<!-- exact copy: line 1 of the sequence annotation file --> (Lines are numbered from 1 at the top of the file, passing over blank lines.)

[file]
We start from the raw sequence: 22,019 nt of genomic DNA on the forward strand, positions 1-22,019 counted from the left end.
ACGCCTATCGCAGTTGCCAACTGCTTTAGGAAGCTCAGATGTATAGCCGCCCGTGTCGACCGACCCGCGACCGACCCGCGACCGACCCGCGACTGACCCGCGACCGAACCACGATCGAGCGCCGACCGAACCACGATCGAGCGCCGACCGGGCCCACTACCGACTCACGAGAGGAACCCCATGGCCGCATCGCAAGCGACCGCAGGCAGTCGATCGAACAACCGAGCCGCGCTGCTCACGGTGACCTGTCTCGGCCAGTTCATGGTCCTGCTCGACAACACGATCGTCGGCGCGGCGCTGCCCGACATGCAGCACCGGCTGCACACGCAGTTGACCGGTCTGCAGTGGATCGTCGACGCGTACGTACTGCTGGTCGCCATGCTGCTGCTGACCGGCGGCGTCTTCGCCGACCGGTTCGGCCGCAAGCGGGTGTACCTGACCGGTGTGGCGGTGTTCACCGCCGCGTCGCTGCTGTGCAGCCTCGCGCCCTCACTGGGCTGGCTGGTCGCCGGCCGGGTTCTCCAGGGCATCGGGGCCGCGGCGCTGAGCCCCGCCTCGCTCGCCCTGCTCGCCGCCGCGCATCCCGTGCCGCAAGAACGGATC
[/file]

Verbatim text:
We start from the raw sequence: 22,019 nt of genomic DNA on the forward strand, positions 1-22,019 counted from the left end.